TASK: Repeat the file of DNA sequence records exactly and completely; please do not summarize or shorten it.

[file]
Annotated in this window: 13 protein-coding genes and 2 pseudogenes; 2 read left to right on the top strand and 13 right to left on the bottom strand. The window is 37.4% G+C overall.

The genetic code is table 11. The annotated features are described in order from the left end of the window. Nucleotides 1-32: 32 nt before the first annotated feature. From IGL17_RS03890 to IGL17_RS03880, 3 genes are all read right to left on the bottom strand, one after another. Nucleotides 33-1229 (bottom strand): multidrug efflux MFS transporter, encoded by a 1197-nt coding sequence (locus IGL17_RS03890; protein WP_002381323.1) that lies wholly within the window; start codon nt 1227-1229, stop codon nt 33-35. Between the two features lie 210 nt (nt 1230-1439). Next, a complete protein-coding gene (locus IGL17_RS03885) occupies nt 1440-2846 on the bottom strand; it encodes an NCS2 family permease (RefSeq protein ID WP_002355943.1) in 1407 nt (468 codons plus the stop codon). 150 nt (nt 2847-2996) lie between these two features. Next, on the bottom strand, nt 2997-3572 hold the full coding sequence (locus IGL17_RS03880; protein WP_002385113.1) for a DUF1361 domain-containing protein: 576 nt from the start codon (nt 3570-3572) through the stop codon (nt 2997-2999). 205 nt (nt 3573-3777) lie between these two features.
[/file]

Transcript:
Annotated in this window: 13 protein-coding genes and 2 pseudogenes; 2 read left to right on the top strand and 13 right to left on the bottom strand. The window is 37.4% G+C overall.

The genetic code is table 11. The annotated features are described in order from the left end of the window. Nucleotides 1-32: 32 nt before the first annotated feature. From IGL17_RS03890 to IGL17_RS03880, 3 genes are all read right to left on the bottom strand, one after another. Nucleotides 33-1229 (bottom strand): multidrug efflux MFS transporter, encoded by a 1197-nt coding sequence (locus IGL17_RS03890; protein WP_002381323.1) that lies wholly within the window; start codon nt 1227-1229, stop codon nt 33-35. Between the two features lie 210 nt (nt 1230-1439). Next, a complete protein-coding gene (locus IGL17_RS03885) occupies nt 1440-2846 on the bottom strand; it encodes an NCS2 family permease (RefSeq protein ID WP_002355943.1) in 1407 nt (468 codons plus the stop codon). 150 nt (nt 2847-2996) lie between these two features. Next, on the bottom strand, nt 2997-3572 hold the full coding sequence (locus IGL17_RS03880; protein WP_002385113.1) for a DUF1361 domain-containing protein: 576 nt from the start codon (nt 3570-3572) through the stop codon (nt 2997-2999). 205 nt (nt 3573-3777) lie between these two features.